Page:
Section 1.7
Table of Contents
Formal definition of the limit
Neighborhoods #

What numbers are within 2 units of 1?
Write this as an interval and try completing this inequality: $ x  ?  < 2$Click to reveal the answer.
$(1, 3)$. We'll write this as an inequality $x1 < 2$ 
What numbers are within 1/2 of a unit of 1?
Write this as an interval and try completing this inequality: $ x  ?  < 1/2$Click to reveal the answer.
$\left(\frac12, \frac32\right)$. We'll write this as an inequality $x1 < 1/2$
The idea #
 You’re given a function and a particular $x$ value you’re interested in (this value is $a$).
 Pick a tiny number. 5? Sure. 0.5? Nice. 0.000005? Why not?
 This number is $\epsilon$.
 This forms an “epsilon neighborhood” of $y$values.
 Now the challenge is to find a corresponding number (most likely similarly tiny):
 This number is $\delta$
 This forms a “delta neighborhood” of $x$values.
 The limit of the function is $L$ if the function’s $y$values are always inside the epsilon neighborhood when the $x$values are in the delta neighborhood (the function always stays within the delta/epsilon rectangle in the picture):
Exploring the idea #
Here’s a Geogebra activity to explore the $\delta\epsilon$ definition of a limit for a function: https://www.geogebra.org/m/QgtVVage
and here’s a video of me describing how this works and our goal.
Formula Definition of the limit #
Let $f$ be a function defined on an open interval containing $a$. Then we say that the limit of $f(x)$ as $x$ approaches $a$ is $L$, and we write $$ \lim_{x\to a} f(x) = L $$ if for every $\epsilon > 0$ there is a corresponding number $\delta > 0$ so that if $$ 0 < x  a < \delta \text{ then } f(x)  L < \epsilon $$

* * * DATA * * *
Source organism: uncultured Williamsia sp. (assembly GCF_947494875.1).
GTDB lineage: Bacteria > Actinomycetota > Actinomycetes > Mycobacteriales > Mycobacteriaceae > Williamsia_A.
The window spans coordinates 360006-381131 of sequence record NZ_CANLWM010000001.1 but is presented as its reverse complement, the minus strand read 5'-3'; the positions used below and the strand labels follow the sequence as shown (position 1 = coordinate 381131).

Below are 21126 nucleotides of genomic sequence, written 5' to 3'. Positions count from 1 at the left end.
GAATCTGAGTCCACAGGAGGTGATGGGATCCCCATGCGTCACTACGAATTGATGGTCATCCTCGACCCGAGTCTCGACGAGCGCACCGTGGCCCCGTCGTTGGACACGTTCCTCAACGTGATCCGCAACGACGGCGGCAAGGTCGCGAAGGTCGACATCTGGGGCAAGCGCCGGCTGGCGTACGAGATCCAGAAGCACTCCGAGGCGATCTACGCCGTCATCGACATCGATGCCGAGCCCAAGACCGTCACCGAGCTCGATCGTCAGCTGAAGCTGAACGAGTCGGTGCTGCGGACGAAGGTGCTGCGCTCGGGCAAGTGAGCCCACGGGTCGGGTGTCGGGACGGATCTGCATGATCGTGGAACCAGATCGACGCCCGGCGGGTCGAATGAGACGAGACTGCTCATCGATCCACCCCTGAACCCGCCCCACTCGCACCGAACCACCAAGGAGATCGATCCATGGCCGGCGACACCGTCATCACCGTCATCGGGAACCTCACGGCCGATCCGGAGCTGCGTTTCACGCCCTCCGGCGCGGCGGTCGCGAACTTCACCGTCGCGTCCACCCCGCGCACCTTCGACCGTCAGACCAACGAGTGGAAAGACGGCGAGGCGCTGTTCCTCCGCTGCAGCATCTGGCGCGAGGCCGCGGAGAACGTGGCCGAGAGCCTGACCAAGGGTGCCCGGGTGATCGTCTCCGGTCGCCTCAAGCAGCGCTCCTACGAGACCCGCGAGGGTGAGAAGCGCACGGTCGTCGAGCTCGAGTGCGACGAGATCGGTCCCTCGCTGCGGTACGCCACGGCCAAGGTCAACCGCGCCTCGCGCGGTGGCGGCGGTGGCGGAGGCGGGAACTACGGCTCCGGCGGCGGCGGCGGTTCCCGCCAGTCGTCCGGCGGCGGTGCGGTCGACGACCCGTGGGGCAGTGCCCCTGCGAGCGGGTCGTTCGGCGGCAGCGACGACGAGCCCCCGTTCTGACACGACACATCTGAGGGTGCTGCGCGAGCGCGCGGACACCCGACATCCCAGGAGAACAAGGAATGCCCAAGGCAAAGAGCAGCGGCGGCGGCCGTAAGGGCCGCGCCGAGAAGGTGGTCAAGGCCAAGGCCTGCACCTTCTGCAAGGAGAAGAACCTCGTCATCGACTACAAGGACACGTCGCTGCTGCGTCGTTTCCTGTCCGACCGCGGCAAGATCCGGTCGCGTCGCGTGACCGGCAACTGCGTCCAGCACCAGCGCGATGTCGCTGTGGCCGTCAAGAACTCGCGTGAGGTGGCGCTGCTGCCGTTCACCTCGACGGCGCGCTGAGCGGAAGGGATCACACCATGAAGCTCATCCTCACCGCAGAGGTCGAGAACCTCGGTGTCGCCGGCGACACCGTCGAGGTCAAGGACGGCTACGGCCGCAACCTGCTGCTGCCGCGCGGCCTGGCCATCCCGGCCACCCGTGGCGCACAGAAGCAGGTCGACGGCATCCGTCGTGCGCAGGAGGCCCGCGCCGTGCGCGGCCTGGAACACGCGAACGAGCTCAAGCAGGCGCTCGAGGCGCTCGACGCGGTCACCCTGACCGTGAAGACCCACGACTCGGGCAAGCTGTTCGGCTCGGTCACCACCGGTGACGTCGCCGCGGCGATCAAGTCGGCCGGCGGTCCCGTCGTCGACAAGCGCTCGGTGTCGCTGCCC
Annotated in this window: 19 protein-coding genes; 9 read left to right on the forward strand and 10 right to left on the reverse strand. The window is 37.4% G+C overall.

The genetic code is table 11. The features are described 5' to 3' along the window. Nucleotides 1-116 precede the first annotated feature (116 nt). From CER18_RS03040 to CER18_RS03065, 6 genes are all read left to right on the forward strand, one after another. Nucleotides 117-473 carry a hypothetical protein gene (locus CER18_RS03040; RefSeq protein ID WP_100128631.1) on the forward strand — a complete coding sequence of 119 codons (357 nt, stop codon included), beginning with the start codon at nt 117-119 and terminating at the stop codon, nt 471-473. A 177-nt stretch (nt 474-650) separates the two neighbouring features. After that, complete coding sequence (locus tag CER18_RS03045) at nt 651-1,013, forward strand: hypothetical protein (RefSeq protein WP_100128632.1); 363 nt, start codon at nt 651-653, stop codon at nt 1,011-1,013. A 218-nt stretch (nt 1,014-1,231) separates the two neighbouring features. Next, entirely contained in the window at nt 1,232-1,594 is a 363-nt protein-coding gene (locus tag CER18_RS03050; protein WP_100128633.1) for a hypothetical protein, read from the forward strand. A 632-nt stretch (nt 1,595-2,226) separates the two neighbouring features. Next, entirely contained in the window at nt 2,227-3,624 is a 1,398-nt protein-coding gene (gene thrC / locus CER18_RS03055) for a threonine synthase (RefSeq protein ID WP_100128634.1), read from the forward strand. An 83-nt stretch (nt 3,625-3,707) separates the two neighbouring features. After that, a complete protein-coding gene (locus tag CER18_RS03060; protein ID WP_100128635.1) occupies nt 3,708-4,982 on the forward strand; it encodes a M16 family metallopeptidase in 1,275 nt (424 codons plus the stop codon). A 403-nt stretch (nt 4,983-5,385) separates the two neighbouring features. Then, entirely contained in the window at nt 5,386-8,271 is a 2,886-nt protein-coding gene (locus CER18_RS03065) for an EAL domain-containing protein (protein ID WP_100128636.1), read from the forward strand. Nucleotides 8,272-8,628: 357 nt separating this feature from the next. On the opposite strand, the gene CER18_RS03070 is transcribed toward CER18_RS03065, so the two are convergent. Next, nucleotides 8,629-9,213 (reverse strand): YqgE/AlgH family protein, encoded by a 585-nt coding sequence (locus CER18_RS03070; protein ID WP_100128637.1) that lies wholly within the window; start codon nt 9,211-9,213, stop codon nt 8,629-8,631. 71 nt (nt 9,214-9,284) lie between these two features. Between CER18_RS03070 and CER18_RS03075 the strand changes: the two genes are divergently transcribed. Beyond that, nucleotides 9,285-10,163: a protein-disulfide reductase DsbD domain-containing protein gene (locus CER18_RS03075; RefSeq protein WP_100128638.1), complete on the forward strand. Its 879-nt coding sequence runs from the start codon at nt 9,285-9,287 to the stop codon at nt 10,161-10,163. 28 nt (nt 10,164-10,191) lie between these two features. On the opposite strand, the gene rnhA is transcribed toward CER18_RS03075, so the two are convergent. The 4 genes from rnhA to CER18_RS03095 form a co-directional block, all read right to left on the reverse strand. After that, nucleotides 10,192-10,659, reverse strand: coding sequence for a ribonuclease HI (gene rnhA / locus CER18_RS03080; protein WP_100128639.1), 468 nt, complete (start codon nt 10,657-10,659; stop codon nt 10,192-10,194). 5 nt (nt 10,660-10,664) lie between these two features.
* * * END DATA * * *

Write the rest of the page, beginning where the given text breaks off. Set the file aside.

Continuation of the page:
Example #
Prove that $\displaystyle \lim_{x\to 4} \left(1 + \frac12 x\right) = 3$
Here’s the formal solution accompanying the work in the video
Click to reveal the answer.
Given $\epsilon > 0$, choose $\delta = 2\epsilon$. If $0 < x4 < \delta$, then $$ \left1+\frac12x 3\right = \left\frac12 x  2\right = \frac12 x  4 < \frac12 \cdot \delta = \frac12 \cdot 2\epsilon = \epsilon $$ Thus if $0 < x4 < \delta$, then $(1 + \frac12x)  4 < \epsilon$. Therefore, by the definition of the limit, $$ \lim_{x\to 4} \left(1 + \frac12 x\right) = 3 $$Now you try #
Prove that $\displaystyle \lim_{x\to 1} \left(2 + 5x\right) = 7$

First, start your “scratch work” and find a value of $\delta$ that will work for any $\epsilon > 0$.

Now your actual solution starts with the text
Let let $\epsilon >0$ be given, and choose $\delta = $ [your value]. If $0 < x1 < \delta$, then …
and continue like the above example’s solution.
Example #
Prove that $\displaystyle \lim_{x\to 0} x^2 = 0$
Note: Along the way, we’ll use the fact that $\sqrt{a^2} = a$ for all real numbers $a$.
Now practice! #
Head over to WebAssign and work on section 1.7. If you have questions, let me know!